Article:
During the corporation's four year life, more than one million private claims were processed. Each of some 685 daily claims had to be validated before payments were made. Although the first payment to the Philippine government was made in December 1946, payment of the first individual claim was not made until April 1947. When the commission finished its work in 1950, it had dispersed only $388 million against claims totaling $1.25 billion.9 Slowness, inefficiency, and overt corruption within the Commission set public feelings against the central government and by extension against the United States. Needless to say, Huk propagandists combined these feelings of neglect and corruption with those about land-tenancy as they rebuilt their popular base. As the people's frustrations grew, so did their affinity for the communist cause -- not so much from an ideological position, as from their desire for change and reform.
UNITED STATES POLICY TOWARD THE PHILIPPINES
The attitudes of U.S. policy-makers toward the islands in the period between liberation and independence was paternalistic, economically based, conservative, and anti-Huk. Post-war policy was aimed at returning the nation to normalcy through economic assistance that would, in essence, reestablish conditions as they existed before 1941. In short, American policy sought to return the status quo and cut the umbilical cord with Manila, by granting the nation independence, just as soon as it could. This policy resulted in the implementation of poorly administered assistance programs that often worked to the Huks' advantage.
Emergency assistance in the forms of food and aid were rushed to the islands on the heels of liberation. By mid-1945,
200 million pounds of food were shipped to Manila to relieve shortages caused by the near total breakdown of Philippine agriculture. However promising the effort, emergency programs suffered from a lack of American supervision once the aid reached the Philippines. Once unloaded, the distribution of aid was mismanaged by inept, usually corrupt, Filipino officials. These problems were aggravated by the release of several thousand Filipino collaborators by United States and Philippine authorities when their skills were needed by the Osmena government.10 However, as often is the case involving large sums of money and materiel flooding into an impoverished nation, many local officials took the opportunity to become wealthy through corruption and the black market at the expense of their countrymen.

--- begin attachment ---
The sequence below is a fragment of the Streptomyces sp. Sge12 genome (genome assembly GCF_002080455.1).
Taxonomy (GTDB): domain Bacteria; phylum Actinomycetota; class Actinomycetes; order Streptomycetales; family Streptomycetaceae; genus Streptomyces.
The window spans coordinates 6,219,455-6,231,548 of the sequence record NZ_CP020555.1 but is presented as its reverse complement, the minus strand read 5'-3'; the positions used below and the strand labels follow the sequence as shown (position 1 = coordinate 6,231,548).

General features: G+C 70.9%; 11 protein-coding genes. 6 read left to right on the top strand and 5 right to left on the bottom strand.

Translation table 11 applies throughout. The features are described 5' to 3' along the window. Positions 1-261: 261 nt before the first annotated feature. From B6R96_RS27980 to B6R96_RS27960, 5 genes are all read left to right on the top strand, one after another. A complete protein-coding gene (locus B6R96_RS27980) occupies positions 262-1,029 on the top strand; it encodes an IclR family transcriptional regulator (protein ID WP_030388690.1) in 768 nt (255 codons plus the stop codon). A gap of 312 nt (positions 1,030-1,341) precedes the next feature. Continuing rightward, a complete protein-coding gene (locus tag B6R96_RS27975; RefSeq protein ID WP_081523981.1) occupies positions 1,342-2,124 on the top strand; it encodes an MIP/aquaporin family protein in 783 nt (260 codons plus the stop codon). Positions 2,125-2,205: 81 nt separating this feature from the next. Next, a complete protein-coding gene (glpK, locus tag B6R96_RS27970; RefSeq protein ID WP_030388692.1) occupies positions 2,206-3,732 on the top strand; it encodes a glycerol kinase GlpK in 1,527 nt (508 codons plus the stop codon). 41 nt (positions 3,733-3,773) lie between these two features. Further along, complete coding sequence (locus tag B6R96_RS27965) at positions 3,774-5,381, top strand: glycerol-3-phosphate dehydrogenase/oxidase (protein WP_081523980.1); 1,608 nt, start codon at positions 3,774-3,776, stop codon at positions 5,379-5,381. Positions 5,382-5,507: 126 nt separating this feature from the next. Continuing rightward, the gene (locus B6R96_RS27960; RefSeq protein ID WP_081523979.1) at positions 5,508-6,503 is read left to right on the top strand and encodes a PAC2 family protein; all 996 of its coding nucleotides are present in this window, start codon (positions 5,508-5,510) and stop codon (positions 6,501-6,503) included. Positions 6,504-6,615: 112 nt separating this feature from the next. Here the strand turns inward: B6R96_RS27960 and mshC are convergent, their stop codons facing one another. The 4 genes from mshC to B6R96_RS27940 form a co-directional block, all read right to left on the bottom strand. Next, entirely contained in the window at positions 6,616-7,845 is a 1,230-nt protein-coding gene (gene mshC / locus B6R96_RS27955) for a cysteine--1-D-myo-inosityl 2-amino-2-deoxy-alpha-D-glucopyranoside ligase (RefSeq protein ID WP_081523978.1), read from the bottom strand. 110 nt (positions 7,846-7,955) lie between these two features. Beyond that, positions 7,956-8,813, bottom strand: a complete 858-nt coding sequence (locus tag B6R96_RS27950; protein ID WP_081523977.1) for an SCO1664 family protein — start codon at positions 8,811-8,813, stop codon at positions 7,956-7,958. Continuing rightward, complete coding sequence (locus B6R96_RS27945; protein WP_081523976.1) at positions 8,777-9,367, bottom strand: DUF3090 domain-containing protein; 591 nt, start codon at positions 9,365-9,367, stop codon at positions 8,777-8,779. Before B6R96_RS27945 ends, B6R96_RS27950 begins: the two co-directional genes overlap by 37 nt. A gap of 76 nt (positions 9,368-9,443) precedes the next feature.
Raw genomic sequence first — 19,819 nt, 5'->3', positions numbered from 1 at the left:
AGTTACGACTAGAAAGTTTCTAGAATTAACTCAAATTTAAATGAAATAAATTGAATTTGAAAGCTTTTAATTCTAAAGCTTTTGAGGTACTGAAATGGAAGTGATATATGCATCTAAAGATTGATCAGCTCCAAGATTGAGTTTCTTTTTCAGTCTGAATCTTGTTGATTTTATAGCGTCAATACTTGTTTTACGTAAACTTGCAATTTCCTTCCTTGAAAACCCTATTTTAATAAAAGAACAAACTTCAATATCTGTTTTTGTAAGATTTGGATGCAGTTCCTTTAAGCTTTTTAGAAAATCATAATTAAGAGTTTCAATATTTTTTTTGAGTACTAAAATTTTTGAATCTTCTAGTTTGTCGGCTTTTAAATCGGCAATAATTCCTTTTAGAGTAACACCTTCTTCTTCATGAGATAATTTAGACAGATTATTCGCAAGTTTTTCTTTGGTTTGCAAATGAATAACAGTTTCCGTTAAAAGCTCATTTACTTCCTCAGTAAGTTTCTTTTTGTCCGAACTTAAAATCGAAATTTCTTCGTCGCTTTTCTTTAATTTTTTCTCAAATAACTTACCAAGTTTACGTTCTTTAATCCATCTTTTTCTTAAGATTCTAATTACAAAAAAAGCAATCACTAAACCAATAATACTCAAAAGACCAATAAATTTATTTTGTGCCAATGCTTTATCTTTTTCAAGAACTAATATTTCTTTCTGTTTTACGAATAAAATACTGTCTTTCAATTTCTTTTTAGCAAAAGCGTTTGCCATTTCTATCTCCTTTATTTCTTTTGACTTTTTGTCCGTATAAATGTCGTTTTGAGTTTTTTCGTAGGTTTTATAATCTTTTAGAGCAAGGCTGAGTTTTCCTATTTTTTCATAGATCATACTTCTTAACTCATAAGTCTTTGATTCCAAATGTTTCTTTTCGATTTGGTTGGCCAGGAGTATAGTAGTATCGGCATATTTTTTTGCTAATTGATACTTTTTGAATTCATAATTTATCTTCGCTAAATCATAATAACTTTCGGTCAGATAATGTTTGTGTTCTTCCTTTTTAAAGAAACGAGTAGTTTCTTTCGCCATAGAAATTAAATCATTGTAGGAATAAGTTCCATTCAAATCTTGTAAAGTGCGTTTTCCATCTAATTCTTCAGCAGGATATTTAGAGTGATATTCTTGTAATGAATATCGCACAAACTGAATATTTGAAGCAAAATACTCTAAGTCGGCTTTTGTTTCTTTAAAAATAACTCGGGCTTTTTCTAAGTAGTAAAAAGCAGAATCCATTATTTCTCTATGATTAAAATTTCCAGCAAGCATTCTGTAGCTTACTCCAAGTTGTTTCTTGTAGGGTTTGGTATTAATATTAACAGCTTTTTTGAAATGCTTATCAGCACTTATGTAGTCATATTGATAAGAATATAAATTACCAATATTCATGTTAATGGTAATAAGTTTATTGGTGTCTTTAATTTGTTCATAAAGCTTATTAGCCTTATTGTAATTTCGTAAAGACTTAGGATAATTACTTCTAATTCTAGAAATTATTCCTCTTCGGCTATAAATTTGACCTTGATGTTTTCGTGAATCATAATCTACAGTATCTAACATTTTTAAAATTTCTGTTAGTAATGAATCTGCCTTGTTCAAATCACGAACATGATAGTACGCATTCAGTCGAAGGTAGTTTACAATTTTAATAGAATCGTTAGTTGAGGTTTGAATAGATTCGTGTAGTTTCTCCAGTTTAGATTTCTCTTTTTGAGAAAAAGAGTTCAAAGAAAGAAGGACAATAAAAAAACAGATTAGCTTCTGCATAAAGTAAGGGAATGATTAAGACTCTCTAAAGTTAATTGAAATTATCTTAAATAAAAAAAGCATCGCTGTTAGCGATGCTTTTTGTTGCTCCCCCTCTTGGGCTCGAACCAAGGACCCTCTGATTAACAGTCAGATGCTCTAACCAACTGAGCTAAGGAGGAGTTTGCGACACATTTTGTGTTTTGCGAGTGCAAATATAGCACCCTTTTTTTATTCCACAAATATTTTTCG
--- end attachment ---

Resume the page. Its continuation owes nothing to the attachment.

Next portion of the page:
Based on U.S. wartime experience with the Huk, intelligence reports produced in the closing days of the war by the Southwest Pacific Area staff, and in consultation with President Osmena (who had a narrow understanding of the Huks and their goals), MacArthur ordered the guerrillas disarmed and dispersed. Of all the Huk squadrons that participated in the war, only two from southern Luzon were offered official recognition and promised veteran benefits, back pay, and the opportunity to integrate into the Philippine armed forces. Conversely, most USAFFE veterans were integrated directly into the Philippine Military Police Command, and promised full benefits.11 These seemingly arbitrary actions led to serious confrontations between Huk and U.S. forces and, when coupled with U.S. reluctance to even recognize them as bona fide anti-Japanese guerrillas, the stage was set for longterm disaffections.
It became official U.S. policy to ignore the Huks, considering them but bands of armed civilians. Several squadrons offered to join the AFP, but were refused and ordered instead to surrender their arms. In more than one instance, Huks were confronted by armed U.S. and Philippine forces sent to carry out U.S. policy regarding the disarmament of armed civilian groups. In Pampanga Province, American troops surrounded three squadrons who refused to lay down their arms. These Huks were finally disarmed at rifle-point. In mid-February, U.S. troops arrested members of the Huk GHQ and imprisoned them in San Fernando. When Taruc and Alejandrino were arrested, temporary control of the movement fell to Mariano Balges, Huk GHQ political commissar. Balges fled with many of his supporters to the jungles and swamps of central Luzon and began the process of rebuilding the Huk organization. Many local people, who just weeks before had applauded the arrival of U.S. forces, viewed the incarceration of the Huk leadership and other hardhanded American and Filipino actions with disdain and threw-in once again with the guerrillas.12